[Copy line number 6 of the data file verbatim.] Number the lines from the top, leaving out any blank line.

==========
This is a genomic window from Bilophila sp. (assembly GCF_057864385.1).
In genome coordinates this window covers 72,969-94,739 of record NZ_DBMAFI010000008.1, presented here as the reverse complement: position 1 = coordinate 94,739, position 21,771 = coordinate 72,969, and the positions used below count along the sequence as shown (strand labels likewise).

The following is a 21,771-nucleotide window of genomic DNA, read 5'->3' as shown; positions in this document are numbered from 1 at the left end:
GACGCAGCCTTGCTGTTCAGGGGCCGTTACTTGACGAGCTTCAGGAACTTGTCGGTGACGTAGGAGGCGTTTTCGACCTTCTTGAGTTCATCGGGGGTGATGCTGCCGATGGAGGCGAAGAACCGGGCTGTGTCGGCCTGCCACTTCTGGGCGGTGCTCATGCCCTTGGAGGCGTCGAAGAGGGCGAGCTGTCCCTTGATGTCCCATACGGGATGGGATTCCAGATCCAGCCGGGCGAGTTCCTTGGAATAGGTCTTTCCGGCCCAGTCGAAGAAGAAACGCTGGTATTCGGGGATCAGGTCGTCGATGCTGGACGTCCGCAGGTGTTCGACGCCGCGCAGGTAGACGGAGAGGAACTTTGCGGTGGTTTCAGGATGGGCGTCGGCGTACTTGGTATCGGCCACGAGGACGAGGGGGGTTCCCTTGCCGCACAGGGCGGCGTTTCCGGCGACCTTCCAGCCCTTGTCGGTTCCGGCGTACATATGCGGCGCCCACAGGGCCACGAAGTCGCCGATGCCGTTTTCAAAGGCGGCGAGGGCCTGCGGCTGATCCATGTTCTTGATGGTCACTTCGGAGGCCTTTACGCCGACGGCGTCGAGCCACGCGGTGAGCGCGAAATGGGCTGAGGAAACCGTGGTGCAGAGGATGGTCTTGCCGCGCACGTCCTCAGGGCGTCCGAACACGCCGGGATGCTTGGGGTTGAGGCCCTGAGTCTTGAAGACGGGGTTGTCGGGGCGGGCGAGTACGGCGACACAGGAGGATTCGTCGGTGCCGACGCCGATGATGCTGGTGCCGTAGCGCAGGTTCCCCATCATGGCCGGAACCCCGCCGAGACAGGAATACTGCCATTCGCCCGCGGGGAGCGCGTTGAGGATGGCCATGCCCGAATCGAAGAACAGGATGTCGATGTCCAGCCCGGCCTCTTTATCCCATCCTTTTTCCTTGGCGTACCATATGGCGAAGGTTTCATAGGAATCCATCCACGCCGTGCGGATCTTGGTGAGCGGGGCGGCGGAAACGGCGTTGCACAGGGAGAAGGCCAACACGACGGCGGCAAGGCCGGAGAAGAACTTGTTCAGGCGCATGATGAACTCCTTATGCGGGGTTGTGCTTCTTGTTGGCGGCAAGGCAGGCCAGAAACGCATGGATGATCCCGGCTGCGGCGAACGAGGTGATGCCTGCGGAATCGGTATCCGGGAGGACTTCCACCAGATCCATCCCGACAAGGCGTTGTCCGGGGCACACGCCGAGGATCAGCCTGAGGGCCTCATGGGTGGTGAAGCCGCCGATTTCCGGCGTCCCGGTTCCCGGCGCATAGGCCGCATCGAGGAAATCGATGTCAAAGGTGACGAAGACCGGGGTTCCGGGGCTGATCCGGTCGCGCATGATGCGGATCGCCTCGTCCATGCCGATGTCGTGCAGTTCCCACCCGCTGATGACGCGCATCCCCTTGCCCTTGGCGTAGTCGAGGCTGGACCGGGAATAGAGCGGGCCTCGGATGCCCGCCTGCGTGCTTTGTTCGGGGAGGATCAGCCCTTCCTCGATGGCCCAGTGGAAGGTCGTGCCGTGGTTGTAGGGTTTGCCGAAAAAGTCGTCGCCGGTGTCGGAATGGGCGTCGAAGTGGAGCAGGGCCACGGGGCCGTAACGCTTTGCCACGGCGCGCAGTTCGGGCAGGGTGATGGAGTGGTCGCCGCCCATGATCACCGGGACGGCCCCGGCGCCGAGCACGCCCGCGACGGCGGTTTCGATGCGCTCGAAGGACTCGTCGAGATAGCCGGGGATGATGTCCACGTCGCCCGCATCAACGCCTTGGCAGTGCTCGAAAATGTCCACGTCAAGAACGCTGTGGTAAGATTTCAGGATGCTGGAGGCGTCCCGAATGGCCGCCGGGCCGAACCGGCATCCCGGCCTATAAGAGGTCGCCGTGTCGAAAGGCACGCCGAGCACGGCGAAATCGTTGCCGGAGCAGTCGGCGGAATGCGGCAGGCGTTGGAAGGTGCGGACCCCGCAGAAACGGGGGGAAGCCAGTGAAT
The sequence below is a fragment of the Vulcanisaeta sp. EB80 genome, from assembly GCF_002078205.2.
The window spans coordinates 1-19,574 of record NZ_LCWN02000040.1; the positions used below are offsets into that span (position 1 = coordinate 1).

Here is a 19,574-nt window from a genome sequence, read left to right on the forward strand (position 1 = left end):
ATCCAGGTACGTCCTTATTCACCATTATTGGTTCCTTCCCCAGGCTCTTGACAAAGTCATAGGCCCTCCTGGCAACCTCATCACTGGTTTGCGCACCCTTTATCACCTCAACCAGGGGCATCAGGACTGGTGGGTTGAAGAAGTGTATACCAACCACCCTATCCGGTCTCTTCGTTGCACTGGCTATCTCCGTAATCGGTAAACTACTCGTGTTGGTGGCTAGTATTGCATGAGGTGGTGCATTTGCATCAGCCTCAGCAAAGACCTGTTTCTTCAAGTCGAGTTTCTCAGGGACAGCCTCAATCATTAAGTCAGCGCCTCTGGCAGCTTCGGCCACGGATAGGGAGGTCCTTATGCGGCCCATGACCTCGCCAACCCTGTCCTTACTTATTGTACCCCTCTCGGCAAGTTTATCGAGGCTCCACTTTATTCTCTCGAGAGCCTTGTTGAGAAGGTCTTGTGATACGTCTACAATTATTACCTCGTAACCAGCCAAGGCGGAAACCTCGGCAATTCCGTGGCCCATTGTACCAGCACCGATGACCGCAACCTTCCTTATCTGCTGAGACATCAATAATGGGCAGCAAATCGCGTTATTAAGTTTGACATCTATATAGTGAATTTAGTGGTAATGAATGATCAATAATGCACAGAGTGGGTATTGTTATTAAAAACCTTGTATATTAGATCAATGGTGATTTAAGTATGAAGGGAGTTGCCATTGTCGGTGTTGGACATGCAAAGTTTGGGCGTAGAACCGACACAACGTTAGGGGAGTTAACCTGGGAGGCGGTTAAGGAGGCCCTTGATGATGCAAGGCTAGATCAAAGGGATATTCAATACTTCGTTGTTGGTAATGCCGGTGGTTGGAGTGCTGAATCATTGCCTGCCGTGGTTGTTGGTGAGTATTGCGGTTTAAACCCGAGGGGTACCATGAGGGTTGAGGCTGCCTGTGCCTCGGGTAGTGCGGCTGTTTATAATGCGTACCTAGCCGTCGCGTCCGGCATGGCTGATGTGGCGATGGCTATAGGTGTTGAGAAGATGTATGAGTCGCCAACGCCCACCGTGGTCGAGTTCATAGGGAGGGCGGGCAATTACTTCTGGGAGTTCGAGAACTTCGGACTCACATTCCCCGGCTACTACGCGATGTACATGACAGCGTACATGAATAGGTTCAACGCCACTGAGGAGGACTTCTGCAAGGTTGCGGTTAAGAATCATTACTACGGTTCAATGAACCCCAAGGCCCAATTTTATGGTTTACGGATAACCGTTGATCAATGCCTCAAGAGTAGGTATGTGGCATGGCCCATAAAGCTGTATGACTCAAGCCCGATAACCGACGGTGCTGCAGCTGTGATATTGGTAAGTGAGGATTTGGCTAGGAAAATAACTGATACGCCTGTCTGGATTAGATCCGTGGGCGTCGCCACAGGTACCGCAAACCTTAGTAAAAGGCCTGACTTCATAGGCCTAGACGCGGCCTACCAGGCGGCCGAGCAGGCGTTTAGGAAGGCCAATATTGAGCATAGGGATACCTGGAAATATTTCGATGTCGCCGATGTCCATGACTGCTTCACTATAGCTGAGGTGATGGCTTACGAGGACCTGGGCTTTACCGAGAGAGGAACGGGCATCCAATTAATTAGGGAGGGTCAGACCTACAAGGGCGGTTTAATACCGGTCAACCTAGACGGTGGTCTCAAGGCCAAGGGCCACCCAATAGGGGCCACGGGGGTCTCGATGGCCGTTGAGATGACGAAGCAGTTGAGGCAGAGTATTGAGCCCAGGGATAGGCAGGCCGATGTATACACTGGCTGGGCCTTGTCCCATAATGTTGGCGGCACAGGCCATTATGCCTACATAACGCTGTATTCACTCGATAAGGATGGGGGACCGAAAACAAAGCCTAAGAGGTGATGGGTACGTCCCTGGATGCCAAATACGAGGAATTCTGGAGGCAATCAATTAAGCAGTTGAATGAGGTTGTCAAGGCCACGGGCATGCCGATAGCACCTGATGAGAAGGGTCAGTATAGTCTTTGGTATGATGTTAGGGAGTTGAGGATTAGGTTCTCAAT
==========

The window spans coordinates 1-19,574 of record NZ_LCWN02000040.1; the positions used below are offsets into that span (position 1 = coordinate 1).